I am a fanatic reader and the list is not only insanely LONG I also have a lot of authors I love both professionally and personally and I’m terrified I’ll forget one. I love the work my Seeker buddies are doing. Janet Dean, Missy Tippens, Myra Johnson, Julie Lessman, Camy Tang, Debbie Giusti, and Cheryl Wyatt. And several more of these ladies have their first books coming out soon and I can’t WAIT. Glynna Kaye, Cara Lynn James, Ruth Logan Herne. I love Cathy Marie Hake, Terri Blackstock, Susan May Warren, Tracie Peterson, Marcia Gruver. . .I could go on a long time.

I also love Julie Garwood, Amanda Quick, Elizabeth Lowell, Linda Howard, Faye Kellerman, Janet Evanovich. Again, too numerous to mention.

I love romantic comedy with suspense. If they’re sassing each other and falling in love while they’re running for their lives, then I’m happy.

Since we’re talking about your tastes in reading-choices, what’s your favorite dessert ever?

This is so easy. First of all, I didn’t get into my generally oval shape by being all that picky. Having said that, Apricot Torte from the Lithuanian Bakery in Omaha, NE. Who knew Lithuanian’s could bake?

If you could be any person (present or past) who would it be and why?

I’d be me. Only thin and cool with a little better sense of direction and some social skills and an improved short term memory and a passion for dusting and vacuuming.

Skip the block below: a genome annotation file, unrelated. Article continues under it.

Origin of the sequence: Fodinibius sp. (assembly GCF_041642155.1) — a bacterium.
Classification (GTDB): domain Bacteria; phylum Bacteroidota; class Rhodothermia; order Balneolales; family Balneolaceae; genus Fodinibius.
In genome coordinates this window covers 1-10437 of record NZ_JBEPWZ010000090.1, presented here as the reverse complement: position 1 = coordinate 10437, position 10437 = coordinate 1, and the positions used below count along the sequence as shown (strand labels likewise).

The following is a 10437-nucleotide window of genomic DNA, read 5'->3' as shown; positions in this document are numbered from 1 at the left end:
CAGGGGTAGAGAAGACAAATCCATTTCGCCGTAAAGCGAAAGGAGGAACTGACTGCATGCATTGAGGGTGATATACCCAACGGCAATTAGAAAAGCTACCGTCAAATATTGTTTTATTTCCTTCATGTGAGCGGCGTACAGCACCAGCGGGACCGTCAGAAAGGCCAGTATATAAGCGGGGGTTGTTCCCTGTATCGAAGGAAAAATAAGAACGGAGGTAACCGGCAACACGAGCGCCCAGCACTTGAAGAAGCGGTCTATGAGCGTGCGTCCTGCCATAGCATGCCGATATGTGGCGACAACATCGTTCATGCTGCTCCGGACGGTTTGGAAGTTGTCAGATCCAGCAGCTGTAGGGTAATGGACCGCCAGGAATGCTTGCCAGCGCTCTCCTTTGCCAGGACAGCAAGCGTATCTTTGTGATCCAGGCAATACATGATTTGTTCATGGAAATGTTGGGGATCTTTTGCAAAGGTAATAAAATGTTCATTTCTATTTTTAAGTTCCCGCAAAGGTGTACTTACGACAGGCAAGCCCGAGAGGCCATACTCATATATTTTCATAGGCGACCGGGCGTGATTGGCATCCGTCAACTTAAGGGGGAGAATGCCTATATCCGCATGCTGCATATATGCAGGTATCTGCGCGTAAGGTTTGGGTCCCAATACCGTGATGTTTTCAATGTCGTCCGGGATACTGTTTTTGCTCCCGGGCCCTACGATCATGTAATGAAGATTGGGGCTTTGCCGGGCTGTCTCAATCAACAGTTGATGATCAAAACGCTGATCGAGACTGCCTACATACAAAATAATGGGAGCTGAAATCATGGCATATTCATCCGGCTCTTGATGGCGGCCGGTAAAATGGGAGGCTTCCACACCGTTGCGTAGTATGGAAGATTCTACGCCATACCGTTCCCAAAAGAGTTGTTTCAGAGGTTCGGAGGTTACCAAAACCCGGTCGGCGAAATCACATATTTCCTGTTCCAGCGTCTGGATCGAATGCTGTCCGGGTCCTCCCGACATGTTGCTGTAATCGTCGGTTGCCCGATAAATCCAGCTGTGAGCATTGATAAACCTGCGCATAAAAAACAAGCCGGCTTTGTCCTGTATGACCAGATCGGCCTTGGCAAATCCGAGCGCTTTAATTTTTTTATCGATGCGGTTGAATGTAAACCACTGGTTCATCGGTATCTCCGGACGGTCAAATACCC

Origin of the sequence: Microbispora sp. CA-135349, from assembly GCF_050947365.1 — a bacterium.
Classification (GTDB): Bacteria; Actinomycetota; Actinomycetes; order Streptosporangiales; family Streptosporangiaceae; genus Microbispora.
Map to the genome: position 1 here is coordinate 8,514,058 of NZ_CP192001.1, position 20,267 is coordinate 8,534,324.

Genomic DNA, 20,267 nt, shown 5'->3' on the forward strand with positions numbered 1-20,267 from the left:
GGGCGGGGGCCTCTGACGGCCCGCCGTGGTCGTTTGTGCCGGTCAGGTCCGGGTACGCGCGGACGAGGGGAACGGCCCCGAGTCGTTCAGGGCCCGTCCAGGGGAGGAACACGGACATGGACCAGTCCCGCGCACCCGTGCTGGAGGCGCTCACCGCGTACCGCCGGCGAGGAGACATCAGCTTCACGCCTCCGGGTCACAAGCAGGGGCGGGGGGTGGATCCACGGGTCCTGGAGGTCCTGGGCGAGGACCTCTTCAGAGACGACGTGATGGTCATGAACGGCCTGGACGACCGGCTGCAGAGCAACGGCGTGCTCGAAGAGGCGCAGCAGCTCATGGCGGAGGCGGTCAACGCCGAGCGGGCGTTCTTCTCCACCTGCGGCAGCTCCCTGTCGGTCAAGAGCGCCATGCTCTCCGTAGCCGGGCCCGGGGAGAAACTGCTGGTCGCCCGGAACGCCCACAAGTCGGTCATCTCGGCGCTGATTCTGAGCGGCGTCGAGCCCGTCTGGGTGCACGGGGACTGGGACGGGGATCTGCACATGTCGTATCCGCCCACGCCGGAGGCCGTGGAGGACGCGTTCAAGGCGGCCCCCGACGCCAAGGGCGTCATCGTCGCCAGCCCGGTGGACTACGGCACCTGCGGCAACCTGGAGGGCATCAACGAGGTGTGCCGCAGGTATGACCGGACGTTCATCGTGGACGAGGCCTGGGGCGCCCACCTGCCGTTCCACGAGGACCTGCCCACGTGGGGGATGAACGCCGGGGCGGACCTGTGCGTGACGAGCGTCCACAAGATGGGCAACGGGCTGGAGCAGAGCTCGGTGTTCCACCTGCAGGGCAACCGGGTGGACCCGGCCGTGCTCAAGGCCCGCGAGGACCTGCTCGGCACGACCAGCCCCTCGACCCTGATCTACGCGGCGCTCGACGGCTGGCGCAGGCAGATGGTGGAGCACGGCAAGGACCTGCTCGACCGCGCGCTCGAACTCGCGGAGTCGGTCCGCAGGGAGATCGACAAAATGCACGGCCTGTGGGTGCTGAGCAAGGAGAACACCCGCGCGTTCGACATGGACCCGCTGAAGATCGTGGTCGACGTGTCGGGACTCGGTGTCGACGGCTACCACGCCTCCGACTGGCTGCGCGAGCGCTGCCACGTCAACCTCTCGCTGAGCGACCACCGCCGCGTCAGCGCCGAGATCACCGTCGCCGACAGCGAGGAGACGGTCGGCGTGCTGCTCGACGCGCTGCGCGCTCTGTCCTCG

Okay…I’ll try to get a little serious (heavy sigh). Of your novels, from Petticoat Ranch to Montana Rose, who is your favorite hero? Heroine?

This is hard because I tend to be fixated on the one I’m working on, trying to make him the best hero ever. I’m going to set that aside a bit. I completely loved Grant in Gingham Mountain. He had the best, kindest heart of any hero ever. Red Dawson in Montana Rose is just the perfect man. Dreamy. I think all men should immediately change to be just like him. GO! NOW! CHANGE! NO EXCUSES!

I had more fun with Nick O’Conner in Of Mice. . .and Murder than any woman should be allowed to have. I loved all those cozy mystery heroes. I suppose Clay McClellen in Petticoat Ranch was the most fun because I had him be so wildly bewildered by his women folk.